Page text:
Training, certification or experience? A security dilemma.

People who complain about certifications really get me wound up - especially when they hold no certifications of their own but do hold positions where they can wield power against people who have them. I suppose it could be argued that some people can buy their certifications, but on the whole a lot of hard work is required to pass exams and it is on this very topic that my tale begins.

Being a current MSc student, we have an email group that many current and past students belong to. Occasionally the emails make me reflect on the differing opinions – none of which offers a way forward or a solution. It leaves me feeling that here are a lot of whiners and not enough winners when it comes to security training, experience and certifications.

This train of thought started with an email beginning with "This isn't meant to be a personal attack against those who have their CISSP :0)". The smiley makes everything better in this case, right? So with the pleasantries out the way what follows is a rant about the fact the writer is interviewing people with CISSP accreditation for a very technical position! When I last looked, the CISSP exam never professed to be about being able to conduct a penetration test and knowing about the current vulnerabilities. It was about ten domains that covered all aspects of security and the exam aimed to create people that had well rounded security knowledge as opposed to polarised viewpoints on security.

The email highlights that the writer has interviewed a number of proud CISSP candidates and the shocking fact that they have ZERO knowledge of security related topics.  If the interviewee is a security generalist and the interviewer is a focused security specialist, how is this a balanced view?  My case is proven when in conclusion he makes a sniping reference to the ISC and a topical security lapse that was made by the ISC itself with link to the article ( ). He parted with a observation that you are only put forward for a security role if you have a CISSP on your CV and equates this to the MCSE scenario of the nineties.

I was left pondering what such a negative email meant to achieve. As expected, current CISSPs defended the certification and the ISC and, in the process, I learnt a few things about why the CISSP originated. In a nutshell, US insurance companies adopted it as method of gauging the skill of IT staff to apply a risk rating. More CISSPs - more knowledge, lower risk. No CISSPs - higher risk. I think there are arguments for both sides but certifications do go some way to giving people an idea of the person you are and show that you have made the effort to study and take an exam.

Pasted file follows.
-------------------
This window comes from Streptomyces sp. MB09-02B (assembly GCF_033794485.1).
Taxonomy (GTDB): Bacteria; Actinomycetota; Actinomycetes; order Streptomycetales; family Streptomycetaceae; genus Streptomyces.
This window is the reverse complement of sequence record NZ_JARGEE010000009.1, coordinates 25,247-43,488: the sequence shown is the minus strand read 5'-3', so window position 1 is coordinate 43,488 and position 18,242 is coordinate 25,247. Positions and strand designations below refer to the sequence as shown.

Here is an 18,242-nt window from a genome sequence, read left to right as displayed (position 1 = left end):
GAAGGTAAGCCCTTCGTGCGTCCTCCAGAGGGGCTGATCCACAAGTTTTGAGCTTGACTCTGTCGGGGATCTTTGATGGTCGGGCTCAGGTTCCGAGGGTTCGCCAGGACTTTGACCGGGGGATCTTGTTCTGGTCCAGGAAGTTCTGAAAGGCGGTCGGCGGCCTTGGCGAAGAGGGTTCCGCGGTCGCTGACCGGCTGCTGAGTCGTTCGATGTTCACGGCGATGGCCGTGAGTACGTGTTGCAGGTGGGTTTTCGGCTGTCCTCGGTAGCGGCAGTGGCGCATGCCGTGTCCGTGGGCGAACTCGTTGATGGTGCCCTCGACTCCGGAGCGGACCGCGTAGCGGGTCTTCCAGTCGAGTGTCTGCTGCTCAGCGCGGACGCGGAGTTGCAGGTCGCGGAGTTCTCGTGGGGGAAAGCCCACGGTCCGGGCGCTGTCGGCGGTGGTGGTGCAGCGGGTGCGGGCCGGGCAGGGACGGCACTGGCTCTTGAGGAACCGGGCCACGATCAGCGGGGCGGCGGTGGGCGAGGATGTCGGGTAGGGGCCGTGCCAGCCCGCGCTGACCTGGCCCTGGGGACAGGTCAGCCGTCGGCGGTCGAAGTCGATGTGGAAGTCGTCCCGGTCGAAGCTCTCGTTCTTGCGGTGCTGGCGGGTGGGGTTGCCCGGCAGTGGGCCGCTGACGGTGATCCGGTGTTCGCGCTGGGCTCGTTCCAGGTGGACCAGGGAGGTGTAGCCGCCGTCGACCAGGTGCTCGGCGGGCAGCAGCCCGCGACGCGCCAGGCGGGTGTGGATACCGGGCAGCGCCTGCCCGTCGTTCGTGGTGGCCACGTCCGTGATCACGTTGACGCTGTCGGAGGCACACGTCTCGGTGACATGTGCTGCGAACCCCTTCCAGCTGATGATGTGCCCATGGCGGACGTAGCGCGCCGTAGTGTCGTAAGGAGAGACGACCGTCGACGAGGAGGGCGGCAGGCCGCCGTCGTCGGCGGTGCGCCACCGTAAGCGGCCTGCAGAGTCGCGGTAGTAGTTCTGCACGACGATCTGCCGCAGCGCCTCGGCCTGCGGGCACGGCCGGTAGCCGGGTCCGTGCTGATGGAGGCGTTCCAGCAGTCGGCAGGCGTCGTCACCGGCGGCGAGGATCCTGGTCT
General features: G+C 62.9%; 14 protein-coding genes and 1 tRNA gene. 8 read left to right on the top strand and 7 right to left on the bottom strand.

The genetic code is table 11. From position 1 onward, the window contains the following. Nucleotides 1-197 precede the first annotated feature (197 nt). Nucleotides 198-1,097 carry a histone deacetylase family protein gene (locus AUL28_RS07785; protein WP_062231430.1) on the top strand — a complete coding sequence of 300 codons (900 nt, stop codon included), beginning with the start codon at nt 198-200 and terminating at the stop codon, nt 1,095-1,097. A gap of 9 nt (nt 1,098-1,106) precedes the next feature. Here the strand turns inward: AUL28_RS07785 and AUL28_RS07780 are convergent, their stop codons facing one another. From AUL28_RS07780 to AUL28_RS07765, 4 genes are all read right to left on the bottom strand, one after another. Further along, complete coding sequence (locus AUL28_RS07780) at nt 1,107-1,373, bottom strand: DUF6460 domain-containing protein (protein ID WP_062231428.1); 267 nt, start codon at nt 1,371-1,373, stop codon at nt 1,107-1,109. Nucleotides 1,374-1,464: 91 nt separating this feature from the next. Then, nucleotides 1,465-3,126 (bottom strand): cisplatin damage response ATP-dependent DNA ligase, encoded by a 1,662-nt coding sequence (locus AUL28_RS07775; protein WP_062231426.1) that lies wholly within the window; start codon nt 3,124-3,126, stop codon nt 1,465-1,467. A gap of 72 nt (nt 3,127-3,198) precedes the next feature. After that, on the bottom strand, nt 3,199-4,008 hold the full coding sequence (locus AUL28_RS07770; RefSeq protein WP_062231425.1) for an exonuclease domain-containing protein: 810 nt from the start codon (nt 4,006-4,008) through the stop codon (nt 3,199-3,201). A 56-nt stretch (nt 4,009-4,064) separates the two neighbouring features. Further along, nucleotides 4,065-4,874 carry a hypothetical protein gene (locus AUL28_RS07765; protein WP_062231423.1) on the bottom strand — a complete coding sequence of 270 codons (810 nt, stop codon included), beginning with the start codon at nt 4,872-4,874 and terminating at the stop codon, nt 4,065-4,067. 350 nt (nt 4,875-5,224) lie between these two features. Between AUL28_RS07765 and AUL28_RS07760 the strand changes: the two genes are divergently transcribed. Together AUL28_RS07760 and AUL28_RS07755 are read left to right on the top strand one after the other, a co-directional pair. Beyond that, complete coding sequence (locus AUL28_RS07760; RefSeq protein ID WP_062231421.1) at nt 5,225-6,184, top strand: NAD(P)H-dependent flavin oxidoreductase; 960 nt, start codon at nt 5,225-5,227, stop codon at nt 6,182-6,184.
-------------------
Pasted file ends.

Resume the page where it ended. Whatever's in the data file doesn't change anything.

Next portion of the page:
But no solution was offered. The issue kept being raised that, whilst training has a place to provide grounding for working with security products, it does not equip the majority of students enough to make the jump from the book into a production environment because that requires experience.

One solution could be to make security training more applied and more practical.  Maybe it should deliver the theory by going through the manual and then apply the knowledge to real world scenarios.

If we are really honest, even after all this time, the security industry still consists of a lot of smoke and mirrors with a little magic to boot. Sometimes it is not what you know but what you can prove to your customers. There is a choice to be made if the industry is to get better. We do need whiners but how about also suggesting a better way to deliver the winners?

Lannon Rowan is principal security consultant at Trend Network Services 


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